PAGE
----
Emily Norton, London, UK
+44 207 492 5870 / +44 7889 536 341
Notes to editors:
The conflict minerals campaign website: http://www.globalwitness.org/
The coalition of NGOs behind the conflict minerals campaign include: Amnesty International, Global Witness, Christian Aid, Commission Justice et Paix Belgique francophone, CORE, ALBOAN, Le Centre National de Coopération au Développement, EurAc, OENZ, London Mining Network, PAX, Western Sahara Resource Watch, Südwind Agentur, Save Act Mine, CODHO, Congo Calling, Jesuit European Social Centre, Info Birmanie, PowerShift, CERN/CENCO, Association pour le Développement des Initiatives Paysannes (ASSODIP), Walk Free, CIDSE, Green IT.
The European Commission’s proposal was launched in March and can be found here.
More details on the coalition’s position to be found here.
Governments and MEPs are reviewing the Commission’s proposal. MEPs will discuss the issue in a Committee hearing in early December. The Council and Parliament are expected to vote on the legislation early next year.
Country by country: Supplementary data on major EU importers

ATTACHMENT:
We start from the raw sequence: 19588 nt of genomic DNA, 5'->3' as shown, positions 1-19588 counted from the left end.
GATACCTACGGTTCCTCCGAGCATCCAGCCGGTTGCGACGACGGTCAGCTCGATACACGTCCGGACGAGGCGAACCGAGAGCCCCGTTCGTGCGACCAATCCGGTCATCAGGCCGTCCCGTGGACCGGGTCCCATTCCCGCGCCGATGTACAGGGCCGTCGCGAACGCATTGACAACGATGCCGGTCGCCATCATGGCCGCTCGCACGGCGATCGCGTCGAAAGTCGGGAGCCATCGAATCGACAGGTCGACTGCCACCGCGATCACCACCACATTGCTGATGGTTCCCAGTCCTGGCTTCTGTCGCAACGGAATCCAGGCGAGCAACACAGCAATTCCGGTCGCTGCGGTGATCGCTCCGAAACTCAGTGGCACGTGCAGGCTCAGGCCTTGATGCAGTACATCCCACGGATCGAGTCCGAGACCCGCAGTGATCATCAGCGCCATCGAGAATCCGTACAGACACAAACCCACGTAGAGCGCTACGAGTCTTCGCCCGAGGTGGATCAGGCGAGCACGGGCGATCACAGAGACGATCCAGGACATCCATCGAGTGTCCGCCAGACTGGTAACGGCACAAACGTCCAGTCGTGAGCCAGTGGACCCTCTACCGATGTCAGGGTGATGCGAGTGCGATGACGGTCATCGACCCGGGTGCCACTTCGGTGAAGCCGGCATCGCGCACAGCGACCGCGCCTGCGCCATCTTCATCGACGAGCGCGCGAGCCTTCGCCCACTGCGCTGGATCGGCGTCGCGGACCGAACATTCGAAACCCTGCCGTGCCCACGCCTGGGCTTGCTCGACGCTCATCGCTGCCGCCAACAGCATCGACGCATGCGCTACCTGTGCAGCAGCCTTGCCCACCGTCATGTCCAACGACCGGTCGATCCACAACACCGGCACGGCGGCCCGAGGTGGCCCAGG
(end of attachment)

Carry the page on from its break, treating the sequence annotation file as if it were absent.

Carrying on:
The table shows the top five importers of laptops and mobile phones into the EU. Both these products contain tin, tantalum, tungsten, and gold. Currently, it is impossible for consumers to tell whether the minerals contained in these products have funded conflict and human rights abuses overseas.
Germany is the third largest importer of laptops and mobile phones in the world, and thelargest in the EU.
The UK is the fourth largest importer of laptops and mobile phones in the world, and thesecond largest in the EU.
The Netherlands is the fifth largest importer of laptops and mobile phones in the world, and the third largest in the EU.
France is the sixth largest importer of laptops and mobile phones in the world, and thefourth largest in the EU.
Italy is the 11th largest importer of laptops and mobile phones in the world, and the fifth largest in the EU.
A significant proportion of the EU’s mobile phone and laptop imports come from China, as detailed above. China imports significant quantities of ores and metals for use in the manufacture of these products.
All data from UN Comtrade: http://comtrade.un.org/
Data on tin, tantalum, tungsten and gold ores, concentrates, and metals captures EU trade in the HS codes listed in the table on p.78 of the Commission’s Impact Assessment, available at: http://trade.ec.europa.eu/
Data on mobile phones and laptops reflect EU trade in codes 851712 (mobile phones) and 847130 (laptop computers).